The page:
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[libc++] Reduces the number of transitive includes.

Authored by Mordante on Aug 20 2022, 1:35 AM.


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rG8ff2d6af6906: [libc++] Reduces the number of transitive includes.

This defines a new policy for removal of transitive includes.
The goal of the policy it to make it relatively easy to remove
headers when needed, but avoid breaking developers using and
vendors shipping libc++.

The method used is to guard transitive includes based on the
C++ language version. For the upcoming C++23 we can remove
headers when we want, but for other language versions we try
to keep it to a minimum.

In this code the transitive include of <chrono> is removed
since D128577 introduces a header cycle between <format>
and <chrono>. This cycle is indirectly required by the
Standard. Our cycle dependency tool basically is a grep based
tool, so it needs some hints to ignore cycles. With the input
of our transitive include tests we can create a better tool.
However that's out of the scope of this patch.

unchanged. So users can still opt-out of transitives includes

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Mordante updated this revision to Diff 454298.Aug 21 2022, 5:10 AM

Attempt to fix Windows.

Mordante added inline comments.Aug 21 2022, 7:21 AM
692 ↗(On Diff #454298)

Note this doesn't belong in this patch. It's a test to see whether we can fix the build issues in D128577.

I think this is a great step forward, but it does raise some interesting/annoying questions. I think we can solve all of them, though.


Instead of this, I would suggest:

  1. Adding a new libcxx-generate-public-header-graph job that produces all the expected.FOO headers using clang --trace-includes
  2. This should allow getting rid of regenerate_expected_results = False/True in libcxx/test/libcxx/
  3. Rewrite to use that data instead of the naive grep-based parsing it has right now.

This is fine to do as a follow-up.

686 ↗(On Diff #454298)

I would like to investigate this instead:

#if _BUILDING_ON_WINDOWS_DLL // don't require usage of libexperimental cause it doesn't work yet
  virtual ~format_error() noexcept { }

I'm not sure it will be better, but we should try it out. It seems more localized to me.

1 ↗(On Diff #454298)

This is extremely unfortunate, but I think that we *have* to generate these headers for each language version if we move forward with this patch. Otherwise, we defeat the whole purpose of having this framework in place to prevent transitive include removal regressions.

17 ↗(On Diff #454298)

We should keep the C++20 removals as minimal as possible. You should keep including <iterator>, <utility> and <variant> explicitly from <algorithm> in <= C++20, but drop them in C++23.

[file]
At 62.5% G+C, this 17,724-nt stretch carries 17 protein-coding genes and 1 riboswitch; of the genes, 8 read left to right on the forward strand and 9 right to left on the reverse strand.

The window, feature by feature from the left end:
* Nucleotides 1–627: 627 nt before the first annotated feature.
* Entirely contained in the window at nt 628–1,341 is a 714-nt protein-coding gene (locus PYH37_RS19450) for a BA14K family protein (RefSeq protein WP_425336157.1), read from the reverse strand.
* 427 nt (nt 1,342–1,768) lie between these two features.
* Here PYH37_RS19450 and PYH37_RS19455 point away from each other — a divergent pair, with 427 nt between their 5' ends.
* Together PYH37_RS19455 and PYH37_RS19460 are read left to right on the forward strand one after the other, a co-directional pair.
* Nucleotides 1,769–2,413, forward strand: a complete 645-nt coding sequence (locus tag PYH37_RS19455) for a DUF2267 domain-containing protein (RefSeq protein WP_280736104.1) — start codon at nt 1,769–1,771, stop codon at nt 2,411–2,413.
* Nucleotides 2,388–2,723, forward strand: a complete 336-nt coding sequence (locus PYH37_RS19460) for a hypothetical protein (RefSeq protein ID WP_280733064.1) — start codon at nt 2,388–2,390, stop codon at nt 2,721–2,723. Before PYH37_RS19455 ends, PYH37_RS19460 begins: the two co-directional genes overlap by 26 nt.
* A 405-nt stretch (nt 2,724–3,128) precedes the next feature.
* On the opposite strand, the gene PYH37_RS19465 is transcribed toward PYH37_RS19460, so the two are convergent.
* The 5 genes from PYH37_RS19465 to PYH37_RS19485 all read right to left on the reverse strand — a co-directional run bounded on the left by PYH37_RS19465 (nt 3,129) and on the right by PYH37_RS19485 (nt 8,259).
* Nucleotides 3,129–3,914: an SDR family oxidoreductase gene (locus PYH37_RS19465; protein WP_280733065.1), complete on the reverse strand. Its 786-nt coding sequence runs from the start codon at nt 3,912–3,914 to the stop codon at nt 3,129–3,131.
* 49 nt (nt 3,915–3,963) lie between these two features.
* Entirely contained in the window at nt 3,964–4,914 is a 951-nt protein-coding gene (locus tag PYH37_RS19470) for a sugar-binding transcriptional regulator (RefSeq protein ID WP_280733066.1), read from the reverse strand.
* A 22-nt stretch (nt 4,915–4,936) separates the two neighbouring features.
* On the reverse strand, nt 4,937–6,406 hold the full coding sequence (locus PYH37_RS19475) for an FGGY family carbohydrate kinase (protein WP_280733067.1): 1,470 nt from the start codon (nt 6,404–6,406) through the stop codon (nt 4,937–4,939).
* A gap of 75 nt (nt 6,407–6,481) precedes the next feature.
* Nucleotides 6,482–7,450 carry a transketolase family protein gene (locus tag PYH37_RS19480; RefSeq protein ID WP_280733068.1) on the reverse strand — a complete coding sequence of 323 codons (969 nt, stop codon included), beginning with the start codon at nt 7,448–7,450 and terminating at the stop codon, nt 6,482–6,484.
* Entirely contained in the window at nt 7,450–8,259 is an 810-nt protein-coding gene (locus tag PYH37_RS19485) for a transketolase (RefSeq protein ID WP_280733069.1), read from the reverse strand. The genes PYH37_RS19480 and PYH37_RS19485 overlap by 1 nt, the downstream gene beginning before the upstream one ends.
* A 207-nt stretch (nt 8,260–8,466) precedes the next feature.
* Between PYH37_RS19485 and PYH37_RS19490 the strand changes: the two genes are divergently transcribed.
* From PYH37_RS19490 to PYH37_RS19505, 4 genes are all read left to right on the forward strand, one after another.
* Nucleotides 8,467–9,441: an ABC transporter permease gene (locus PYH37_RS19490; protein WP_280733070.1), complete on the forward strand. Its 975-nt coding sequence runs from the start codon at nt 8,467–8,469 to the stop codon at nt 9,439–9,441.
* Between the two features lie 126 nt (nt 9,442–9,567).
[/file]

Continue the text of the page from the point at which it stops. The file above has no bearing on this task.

Mordante updated this revision to Diff 454879.Aug 23 2022, 10:02 AM

Test Windows build based on ldionne's suggestion.

Mordante updated this revision to Diff 454903.Aug 23 2022, 11:10 AM

Try to fix the build.

Mordante updated this revision to Diff 455144.Aug 24 2022, 3:44 AM

Fix other Windows build.

ldionne added inline comments.Aug 24 2022, 9:09 AM
570 ↗(On Diff #455144)

I think we should define _LIBCPP_INLINE_FORMAT_ERROR_DTOR inside __config instead. This is a general property of clang-cl / DLL builds, not only our CI build. IOW, we should enable the inline dtor if someone builds DLLs using clang-cl at their desk, which wouldn't be the case right now.

Mordante updated this revision to Diff 455283.Aug 24 2022, 10:36 AM

Test another way to fix the Windows build.

Mordante edited the summary of this revision. (Show Details)Aug 25 2022, 10:21 AM
Mordante edited the summary of this revision. (Show Details)Aug 25 2022, 10:24 AM
Mordante updated this revision to Diff 455641.Aug 25 2022, 10:28 AM
Mordante marked 9 inline comments as done.
Mordante edited the summary of this revision. (Show Details)

Addresses review comments.
Removes unrelated changes, these have been moved to other patches.
Rebased on top of D132584, to include the new transitve include test framework.

Mordante published this revision for review.Aug 25 2022, 10:29 AM
Mordante added inline comments.

During the live code review we discussed to move these transitive includes to the end of the file. That will be done in a followup patch.

686 ↗(On Diff #454298)

Fixed in D132667 in the suggested way. The changes are removed here.

1 ↗(On Diff #454298)

Solved in D132534 and D132584.

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mumbleskates added inline comments.

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Is "the future" here major releases? years? If this deeply affected me I would want to know a lot more about what kind of timeline I was guaranteed, given "regardless of the language version in use".